I think animals are cool, but I bet being a Zookeeper is actually depressing, and Park Rangering requires a lot of wandering around outside, which interferes with my love of staying pale and being lazy. (Also, I hate searching for pic-a-nic baskets–if you can’t hold onto your sandwiches, you don’t deserve to have sandwiches.)

I couldn’t be a call girl, either. I just don’t have the energy or enthusiasm to pretend to be someone else all the time, or to Scotchgard my fancy dresses, or to wear/own fancy dresses. I also don’t have the required drug addiction or an elastic asshole. I am grossly underqualified. But I would consider being a madam. I would drive a Ford Escort (because of irony) with a vanity plate that read HNKFHRNY.

So no power tools, no wandering outdoors. No kids, no animals, and no fucking by appointment (especially kids or animals). In fact, the less human interaction, the better. Forced socializing makes me ill. I’m the person who always uses the unmanned checkout lane at the grocery store — anything to avoid casual chit chat with strangers.

So what does that make me, a soulless machine?

I suppose it’s no coincidence that I currently work in advertising. If you want to draw some parallels between my character and my current profession, I would say that, like me, my job can be easy (like selling candy to a baby!) and fun (“thinkin’ up stuff” is one of my job responsibilities). And, like me, it can also be manipulative and a little sneaky. Also, it’s impossible to know whether professional me or personal me has worked harder at convincing people to eat hot dogs.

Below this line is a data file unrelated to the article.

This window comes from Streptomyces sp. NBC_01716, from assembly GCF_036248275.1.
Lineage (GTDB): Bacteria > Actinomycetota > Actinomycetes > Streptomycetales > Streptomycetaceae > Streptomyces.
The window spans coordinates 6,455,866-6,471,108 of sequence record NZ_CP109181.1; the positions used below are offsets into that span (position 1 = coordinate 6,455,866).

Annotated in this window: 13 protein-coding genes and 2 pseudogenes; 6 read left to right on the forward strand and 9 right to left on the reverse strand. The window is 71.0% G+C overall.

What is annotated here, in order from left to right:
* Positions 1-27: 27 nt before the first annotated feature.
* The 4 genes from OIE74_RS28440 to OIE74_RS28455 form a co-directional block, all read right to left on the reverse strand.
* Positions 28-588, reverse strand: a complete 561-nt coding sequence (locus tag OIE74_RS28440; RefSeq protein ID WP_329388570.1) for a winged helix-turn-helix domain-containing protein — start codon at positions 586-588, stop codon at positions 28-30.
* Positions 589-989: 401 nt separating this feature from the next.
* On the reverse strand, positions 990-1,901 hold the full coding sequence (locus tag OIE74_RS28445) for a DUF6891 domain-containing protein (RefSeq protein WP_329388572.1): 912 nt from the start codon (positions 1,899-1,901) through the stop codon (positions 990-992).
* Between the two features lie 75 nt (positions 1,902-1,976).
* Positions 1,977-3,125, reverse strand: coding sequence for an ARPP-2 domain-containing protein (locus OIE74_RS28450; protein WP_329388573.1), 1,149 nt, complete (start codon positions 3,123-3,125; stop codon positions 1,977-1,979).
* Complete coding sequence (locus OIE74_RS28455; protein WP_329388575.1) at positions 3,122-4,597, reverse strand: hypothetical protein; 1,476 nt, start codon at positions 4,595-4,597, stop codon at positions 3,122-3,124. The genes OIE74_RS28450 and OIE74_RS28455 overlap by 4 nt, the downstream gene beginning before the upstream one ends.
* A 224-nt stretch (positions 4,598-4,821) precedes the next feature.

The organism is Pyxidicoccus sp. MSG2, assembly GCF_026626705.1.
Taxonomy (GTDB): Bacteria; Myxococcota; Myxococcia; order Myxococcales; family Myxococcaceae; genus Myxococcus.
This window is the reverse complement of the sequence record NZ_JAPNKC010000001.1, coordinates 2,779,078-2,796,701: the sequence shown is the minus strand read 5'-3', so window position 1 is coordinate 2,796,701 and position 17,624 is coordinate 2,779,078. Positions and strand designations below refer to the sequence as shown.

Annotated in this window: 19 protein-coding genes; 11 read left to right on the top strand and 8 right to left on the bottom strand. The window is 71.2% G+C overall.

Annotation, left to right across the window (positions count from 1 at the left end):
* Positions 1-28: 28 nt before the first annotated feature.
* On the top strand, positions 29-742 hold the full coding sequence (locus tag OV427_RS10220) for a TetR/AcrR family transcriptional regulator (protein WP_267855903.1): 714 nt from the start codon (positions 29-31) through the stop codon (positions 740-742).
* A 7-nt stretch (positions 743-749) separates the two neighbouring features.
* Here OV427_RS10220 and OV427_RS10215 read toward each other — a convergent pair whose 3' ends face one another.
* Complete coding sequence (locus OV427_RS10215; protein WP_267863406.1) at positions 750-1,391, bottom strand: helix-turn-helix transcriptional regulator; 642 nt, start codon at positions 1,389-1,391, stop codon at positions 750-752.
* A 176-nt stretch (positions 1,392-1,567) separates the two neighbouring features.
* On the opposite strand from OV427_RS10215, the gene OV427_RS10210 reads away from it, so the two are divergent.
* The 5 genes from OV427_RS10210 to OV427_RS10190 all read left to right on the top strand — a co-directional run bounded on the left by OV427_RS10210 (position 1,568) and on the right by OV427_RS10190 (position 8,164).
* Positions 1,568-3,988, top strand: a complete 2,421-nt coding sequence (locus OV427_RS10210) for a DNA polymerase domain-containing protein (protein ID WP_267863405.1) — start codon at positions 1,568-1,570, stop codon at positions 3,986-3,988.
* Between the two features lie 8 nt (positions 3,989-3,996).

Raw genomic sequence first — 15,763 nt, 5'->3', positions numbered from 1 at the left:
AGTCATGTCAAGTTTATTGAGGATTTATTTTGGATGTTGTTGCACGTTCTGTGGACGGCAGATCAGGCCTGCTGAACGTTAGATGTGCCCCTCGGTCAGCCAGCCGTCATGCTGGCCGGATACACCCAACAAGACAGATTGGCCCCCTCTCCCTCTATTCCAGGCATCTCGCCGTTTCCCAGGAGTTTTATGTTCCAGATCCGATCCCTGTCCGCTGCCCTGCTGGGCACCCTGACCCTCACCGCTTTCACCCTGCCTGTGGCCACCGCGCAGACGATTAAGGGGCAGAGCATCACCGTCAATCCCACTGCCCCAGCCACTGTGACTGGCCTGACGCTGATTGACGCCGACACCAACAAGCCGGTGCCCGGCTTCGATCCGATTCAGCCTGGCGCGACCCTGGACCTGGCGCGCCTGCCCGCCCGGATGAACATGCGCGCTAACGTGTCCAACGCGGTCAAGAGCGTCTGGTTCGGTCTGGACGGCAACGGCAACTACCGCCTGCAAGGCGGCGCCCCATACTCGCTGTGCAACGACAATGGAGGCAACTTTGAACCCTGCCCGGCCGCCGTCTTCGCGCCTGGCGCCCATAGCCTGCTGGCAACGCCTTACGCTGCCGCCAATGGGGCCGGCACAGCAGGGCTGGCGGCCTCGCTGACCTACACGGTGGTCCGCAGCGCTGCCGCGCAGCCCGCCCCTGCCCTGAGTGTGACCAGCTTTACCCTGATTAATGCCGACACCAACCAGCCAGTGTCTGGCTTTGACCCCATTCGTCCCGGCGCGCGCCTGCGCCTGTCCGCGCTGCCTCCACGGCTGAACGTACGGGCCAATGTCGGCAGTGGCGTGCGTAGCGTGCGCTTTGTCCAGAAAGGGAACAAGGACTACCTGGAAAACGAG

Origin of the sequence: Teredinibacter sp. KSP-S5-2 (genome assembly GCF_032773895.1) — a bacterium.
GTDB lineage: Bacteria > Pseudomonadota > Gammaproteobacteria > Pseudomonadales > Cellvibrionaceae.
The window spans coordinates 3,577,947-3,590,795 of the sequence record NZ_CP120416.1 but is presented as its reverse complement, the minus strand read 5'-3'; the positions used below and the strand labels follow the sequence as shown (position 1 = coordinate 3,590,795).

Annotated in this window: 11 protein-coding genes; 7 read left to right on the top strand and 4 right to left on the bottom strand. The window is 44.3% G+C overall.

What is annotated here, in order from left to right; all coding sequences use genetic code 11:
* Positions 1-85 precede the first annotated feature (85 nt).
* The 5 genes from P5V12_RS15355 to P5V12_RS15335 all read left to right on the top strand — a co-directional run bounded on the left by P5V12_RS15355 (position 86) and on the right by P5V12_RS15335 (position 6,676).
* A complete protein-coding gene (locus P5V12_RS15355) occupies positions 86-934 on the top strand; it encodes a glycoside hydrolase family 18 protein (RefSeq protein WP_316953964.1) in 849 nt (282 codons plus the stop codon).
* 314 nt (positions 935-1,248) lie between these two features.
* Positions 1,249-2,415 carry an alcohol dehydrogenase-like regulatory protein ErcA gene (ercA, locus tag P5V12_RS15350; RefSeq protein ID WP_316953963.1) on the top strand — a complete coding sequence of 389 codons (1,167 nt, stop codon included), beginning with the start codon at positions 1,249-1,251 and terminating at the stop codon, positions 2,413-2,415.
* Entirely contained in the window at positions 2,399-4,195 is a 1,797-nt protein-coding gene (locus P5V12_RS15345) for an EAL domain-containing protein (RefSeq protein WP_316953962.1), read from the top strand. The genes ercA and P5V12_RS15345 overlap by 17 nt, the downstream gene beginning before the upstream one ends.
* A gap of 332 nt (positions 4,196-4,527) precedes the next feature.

I might be a terrible person.

No. I think you can only know the real me by examining the job I would do, if given the opportunity. My dream job: President of Movies. As POM I will leverage my years of education, experience and undeniable kickassitude to improve Hollywood’s chief exports. The world will finally know true joy as I prove myself infallible in the selection of buddy cop duos. When I ask, “Who have we cast as the buddy cops?” and the response begins with either “Clancy Brown” or “a monkey”, I will hold up one hand to silence the room and make out a check for “the sky’s the limit!” THAT is the dream I make possible by my very existence!

That is who I am.

And I can live with that. I’m okay being that person. I hope to meet others like me — those who will support me in my quest to rid all films of talking babies and talking chihuahuas and Andie MacDowells. If you’re out there, please say hello.

Conversely, if you’re not ready to embrace a cinematic Clancy Brown/monkey police officer, please hand over your badge and gun.